Petitions Are Going Viral, Sometimes To Great Success

Michigan high school student Katy Butler, 17, and Change.org organizer Mark Anthony Dingbaum deliver petitions with more than 200,000 signatures to the Motion Picture Association of America in Los Angeles on March 7, asking the group to change the R rating on the documentary Bully. i i

Michigan high school student Katy Butler, 17, and Change.org organizer Mark Anthony Dingbaum deliver petitions with more than 200,000 signatures to the Motion Picture Association of America in Los Angeles on March 7, asking the group to change the R rating on the documentary Bully. Damian Dovarganes/AP hide caption

itoggle caption Damian Dovarganes/AP
Michigan high school student Katy Butler, 17, and Change.org organizer Mark Anthony Dingbaum deliver petitions with more than 200,000 signatures to the Motion Picture Association of America in Los Angeles on March 7, asking the group to change the R rating on the documentary Bully.

Michigan high school student Katy Butler, 17, and Change.org organizer Mark Anthony Dingbaum deliver petitions with more than 200,000 signatures to the Motion Picture Association of America in Los Angeles on March 7, asking the group to change the R rating on the documentary Bully.

Damian Dovarganes/AP

Petitions have been a common form of protest throughout modern history, at times bringing attention to causes through little more than handwritten letters and word of mouth.

But like a lot of other things, petitions are going viral. And one website in particular has contributed to the phenomenon.

Change.org offers tools to let individuals start their own online campaigns, a way to bring instant awareness to issues that range from the environment to human rights.

Just this week, the group was credited with getting the high-profile virtual signatures of Ellen DeGeneres and New Orleans Saints quarterback Drew Brees on a petition to lower the R rating on an anti-bullying movie as a way to give more teens access to the film.

Change.org has a simple three-question, fill-in-the-blank form to let anyone start an online petition: Who do you want to petition? What do you want them to do? Why is this important?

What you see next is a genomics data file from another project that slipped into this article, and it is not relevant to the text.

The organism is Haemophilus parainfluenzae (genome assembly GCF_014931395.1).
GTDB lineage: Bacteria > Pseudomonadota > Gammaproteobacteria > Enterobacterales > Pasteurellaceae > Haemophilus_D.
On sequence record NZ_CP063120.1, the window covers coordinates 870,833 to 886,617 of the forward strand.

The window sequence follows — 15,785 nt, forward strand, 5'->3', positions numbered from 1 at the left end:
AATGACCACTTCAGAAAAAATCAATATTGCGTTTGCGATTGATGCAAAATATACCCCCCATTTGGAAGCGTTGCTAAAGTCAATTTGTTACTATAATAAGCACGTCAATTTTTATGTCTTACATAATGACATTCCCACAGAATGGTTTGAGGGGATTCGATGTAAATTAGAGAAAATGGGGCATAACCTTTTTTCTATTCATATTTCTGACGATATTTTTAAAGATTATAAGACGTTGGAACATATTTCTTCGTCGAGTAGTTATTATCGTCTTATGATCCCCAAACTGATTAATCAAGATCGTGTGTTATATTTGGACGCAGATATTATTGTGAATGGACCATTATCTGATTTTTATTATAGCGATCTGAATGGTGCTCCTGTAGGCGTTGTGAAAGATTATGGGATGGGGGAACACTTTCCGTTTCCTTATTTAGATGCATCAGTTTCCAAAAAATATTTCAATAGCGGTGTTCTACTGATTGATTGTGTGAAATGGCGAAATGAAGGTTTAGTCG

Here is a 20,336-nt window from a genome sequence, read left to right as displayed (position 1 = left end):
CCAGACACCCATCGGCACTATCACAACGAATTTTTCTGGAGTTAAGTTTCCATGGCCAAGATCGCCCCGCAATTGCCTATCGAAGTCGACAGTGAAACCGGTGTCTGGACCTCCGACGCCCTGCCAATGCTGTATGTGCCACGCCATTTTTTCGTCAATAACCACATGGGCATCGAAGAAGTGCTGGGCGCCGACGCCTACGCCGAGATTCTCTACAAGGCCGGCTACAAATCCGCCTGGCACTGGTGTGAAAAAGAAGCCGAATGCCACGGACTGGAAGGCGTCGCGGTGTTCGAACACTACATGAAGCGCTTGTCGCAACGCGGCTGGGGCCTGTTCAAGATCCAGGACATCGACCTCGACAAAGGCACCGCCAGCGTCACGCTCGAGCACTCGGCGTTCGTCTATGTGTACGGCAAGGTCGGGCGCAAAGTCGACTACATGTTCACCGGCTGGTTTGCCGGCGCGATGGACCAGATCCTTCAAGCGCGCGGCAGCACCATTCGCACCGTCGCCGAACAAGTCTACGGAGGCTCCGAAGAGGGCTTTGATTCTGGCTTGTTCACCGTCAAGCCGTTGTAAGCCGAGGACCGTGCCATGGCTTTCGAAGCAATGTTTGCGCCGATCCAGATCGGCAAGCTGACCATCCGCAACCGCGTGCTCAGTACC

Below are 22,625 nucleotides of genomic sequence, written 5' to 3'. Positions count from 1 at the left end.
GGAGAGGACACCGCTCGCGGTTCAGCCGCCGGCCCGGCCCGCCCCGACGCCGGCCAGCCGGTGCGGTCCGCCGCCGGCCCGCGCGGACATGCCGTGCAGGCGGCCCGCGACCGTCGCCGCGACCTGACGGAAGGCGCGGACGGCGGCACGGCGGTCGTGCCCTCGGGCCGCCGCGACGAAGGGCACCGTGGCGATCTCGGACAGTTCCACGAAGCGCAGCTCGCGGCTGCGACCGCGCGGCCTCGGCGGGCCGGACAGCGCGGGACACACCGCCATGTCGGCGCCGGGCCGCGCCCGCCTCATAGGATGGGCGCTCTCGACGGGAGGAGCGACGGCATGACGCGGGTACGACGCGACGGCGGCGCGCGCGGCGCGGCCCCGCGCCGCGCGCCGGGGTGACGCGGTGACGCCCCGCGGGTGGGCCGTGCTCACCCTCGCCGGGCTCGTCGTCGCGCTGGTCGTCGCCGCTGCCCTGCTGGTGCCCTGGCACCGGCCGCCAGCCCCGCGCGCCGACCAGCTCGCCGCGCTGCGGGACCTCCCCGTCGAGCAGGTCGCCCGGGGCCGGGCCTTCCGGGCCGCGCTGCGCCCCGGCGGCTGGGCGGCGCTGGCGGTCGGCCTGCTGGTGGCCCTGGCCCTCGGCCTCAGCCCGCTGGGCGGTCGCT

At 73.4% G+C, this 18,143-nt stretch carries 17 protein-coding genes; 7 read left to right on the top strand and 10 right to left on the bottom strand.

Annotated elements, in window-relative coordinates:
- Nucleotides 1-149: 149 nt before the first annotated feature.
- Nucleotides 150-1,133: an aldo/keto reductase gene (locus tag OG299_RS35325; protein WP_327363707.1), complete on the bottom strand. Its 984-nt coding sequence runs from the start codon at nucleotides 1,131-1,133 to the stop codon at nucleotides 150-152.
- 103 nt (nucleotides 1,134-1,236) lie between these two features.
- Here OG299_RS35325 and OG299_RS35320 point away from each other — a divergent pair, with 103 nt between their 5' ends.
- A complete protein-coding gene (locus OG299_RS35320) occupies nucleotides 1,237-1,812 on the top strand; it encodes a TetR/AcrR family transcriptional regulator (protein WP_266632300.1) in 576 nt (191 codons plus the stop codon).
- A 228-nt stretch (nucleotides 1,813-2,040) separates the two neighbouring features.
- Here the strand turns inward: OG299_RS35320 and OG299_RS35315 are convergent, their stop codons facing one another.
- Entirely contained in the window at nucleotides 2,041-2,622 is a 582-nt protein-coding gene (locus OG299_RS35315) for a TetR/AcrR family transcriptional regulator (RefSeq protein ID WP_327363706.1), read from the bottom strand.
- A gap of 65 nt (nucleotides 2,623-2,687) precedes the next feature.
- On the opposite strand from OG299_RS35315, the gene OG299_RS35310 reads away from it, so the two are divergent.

Anyone on the site can read a petition, and — if they choose to — offer their electronic signature of support.

"I think it's part of an ecosystem," said Alan Webber, an industry analyst from the Altimeter Group who has been monitoring Change.org for the past few years. "You know, people are going to share petitions, but they're going to share those petitions via Facebook or via Twitter."

Ben Rattray, 31, founder and CEO of Change.org, said he came up with the idea while in college.

"When I was at Stanford, there was this combined interest both in entrepreneurship and in political-social change, and it was the one way I could identify combining the two and mobilizing people to advance the causes they care about," said Rattray.

Now, large organizations like the Sierra Club and Oxfam International pay to have their petitions promoted on the site, while individuals can post petitions for free.

More than 10 million people are using the site, and more than 15,000 new campaigns are launched every month, Rattray said.

One of Change.org's most famous online petitions targeted Bank of America's plan to charge a $5 monthly debit card fee. A 22-year-old woman filed a petition late last year, and within a month, 300,000 people had electronically signed the petition against the charges. The bank decided to drop its proposed new fee.

More recently, a class of fourth-graders petitioned Universal Studios to strengthen the environmental message in the Dr. Seuss story-turned-film, The Lorax.

More than 50,000 people signed the petition. "Universal Studios changed The Lorax webpage almost exactly as my class requested!" wrote teacher Ted Wells on Change.org.

Last fall, Emily Holcomb, a 15-year-old nonverbal autistic girl from Hamilton, Ala., was charged with a felony assault after she slapped her teacher.

"The sheriff's department was standing there, served me papers and wanted to serve Emily papers until I told them that, you know, she was a child with autism that was nonverbal with a mental capacity of about a 2- to 3-year-old," said Emily's mother, Jenny Holcomb.

When Holcomb's friend found out about the incident, she posted it on Facebook.

"And from Facebook it spread," said Holcomb. "That's when Lydia Brown contacted me and asked me, you know, if she could do a petition to have charges and stuff dropped."

Brown, 18, a student at Georgetown University in Washington, D.C., blogs about her own autism but had never written a petition.

At first, Brown said, "I was kind of like, I don't know how I should do this. I don't know if there's a template anywhere."

Then, some of Brown's friends suggested she use Change.org.

"I wrote this petition that came across in this very legalese, very formal kind of, 'We affirm that. We demand that,' kind of format," she said.

Later, she realized most petitions on the site are not written so formally. But it worked. Within days, around 1,200 people signed it online, and the felony assault charges against Emily Holcomb were dropped.

"I think eventually we would have got what we wanted" and had the charges dropped, said Holcomb's mother, Jenny. "But I don't think it would have been as soon" without the online petition.

Brown said she has since written two more petitions on Change.org related to autism.

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